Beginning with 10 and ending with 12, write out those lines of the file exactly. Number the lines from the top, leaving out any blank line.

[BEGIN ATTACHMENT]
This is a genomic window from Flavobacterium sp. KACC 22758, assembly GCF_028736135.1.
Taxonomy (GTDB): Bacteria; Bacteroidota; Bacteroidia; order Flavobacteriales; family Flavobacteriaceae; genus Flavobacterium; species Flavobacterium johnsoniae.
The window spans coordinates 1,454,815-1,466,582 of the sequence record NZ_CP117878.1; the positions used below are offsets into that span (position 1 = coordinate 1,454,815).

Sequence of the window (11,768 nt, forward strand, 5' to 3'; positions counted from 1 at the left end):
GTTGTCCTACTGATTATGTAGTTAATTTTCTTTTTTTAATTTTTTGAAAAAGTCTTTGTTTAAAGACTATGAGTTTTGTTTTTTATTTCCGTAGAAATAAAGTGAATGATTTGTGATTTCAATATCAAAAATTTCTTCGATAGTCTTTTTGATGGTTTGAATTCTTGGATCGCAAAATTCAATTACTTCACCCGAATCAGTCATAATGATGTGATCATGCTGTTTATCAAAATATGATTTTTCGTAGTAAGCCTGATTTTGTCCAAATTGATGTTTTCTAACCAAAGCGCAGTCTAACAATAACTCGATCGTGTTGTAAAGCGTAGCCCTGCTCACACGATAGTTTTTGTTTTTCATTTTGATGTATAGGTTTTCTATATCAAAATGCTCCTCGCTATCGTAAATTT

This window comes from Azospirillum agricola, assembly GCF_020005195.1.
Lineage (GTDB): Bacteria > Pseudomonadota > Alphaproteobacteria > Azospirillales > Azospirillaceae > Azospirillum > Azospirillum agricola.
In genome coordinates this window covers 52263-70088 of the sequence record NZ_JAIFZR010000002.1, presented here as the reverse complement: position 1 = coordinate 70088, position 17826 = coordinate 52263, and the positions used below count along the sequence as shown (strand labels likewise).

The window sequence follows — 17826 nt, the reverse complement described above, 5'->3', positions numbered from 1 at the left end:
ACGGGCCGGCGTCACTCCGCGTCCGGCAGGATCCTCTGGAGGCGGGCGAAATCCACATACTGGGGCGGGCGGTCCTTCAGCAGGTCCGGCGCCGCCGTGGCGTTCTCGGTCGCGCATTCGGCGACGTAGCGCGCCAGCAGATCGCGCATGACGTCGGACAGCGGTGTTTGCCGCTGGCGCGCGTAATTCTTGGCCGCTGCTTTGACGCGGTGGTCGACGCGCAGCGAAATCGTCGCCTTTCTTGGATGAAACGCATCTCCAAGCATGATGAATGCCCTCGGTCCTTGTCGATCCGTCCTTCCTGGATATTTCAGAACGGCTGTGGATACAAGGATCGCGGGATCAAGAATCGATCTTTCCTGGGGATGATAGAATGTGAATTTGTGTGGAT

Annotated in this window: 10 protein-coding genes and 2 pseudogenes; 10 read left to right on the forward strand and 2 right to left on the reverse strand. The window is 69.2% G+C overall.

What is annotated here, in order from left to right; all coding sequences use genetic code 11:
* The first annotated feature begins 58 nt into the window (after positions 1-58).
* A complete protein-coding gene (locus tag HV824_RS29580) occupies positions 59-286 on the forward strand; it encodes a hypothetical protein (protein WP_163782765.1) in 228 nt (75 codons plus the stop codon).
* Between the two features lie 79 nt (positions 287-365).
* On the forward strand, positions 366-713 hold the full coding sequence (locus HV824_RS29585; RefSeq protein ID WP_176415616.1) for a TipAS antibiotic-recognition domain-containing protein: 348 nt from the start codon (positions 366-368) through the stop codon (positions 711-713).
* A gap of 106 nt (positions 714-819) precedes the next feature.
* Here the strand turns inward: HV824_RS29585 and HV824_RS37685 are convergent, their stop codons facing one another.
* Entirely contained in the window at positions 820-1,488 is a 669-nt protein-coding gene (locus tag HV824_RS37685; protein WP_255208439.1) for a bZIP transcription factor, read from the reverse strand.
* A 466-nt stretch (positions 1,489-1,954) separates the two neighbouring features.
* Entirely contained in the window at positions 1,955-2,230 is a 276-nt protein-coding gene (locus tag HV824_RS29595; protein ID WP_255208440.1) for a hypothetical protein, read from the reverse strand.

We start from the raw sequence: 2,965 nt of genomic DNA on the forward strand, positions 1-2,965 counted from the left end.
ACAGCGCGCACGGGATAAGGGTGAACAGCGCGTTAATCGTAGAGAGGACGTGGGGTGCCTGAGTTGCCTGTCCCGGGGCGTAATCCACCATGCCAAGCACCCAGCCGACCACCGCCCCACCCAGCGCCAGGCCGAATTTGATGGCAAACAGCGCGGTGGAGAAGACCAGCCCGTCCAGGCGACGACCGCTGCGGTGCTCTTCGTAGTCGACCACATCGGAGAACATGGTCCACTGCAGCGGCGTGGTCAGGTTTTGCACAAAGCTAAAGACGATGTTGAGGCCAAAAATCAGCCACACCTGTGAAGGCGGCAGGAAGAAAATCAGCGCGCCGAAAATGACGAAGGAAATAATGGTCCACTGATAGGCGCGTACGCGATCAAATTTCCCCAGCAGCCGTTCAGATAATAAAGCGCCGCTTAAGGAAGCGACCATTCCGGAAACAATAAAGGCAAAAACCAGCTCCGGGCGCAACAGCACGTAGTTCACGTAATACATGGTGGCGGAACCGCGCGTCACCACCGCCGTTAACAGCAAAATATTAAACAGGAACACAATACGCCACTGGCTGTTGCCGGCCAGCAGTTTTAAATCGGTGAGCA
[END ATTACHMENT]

ACGGGCCGGCGTCACTCCGCGTCCGGCAGGATCCTCTGGAGGCGGGCGAAATCCACATACTGGGGCGGGCGGTCCTTCAGCAGGTCCGGCGCCGCCGTGGCGTTCTCGGTCGCGCATTCGGCGACGTAGCGCGCCAGCAGATCGCGCATGACGTCGGACAGCGGTGTTTGCCGCTGGCGCGCGTAATTCTTGGCCGCTGCTTTGACGCGGTGGTCGACGCGCAGCGAAATCGTCGCCTTTCTTGGATGAAACGCATCTCCAAGCATGATGAATGCCCTCGGTCCTTGTCGATCCGTCCTTCCTGGATATTTCAGAACGGCTGTGGATACAAGGATCGCGGGATCAAGAATCGATCTTTCCTGGGGATGATAGAATGTGAATTTGTGTGGAT

Annotated in this window: 10 protein-coding genes and 2 pseudogenes; 10 read left to right on the forward strand and 2 right to left on the reverse strand. The window is 69.2% G+C overall.

What is annotated here, in order from left to right; all coding sequences use genetic code 11: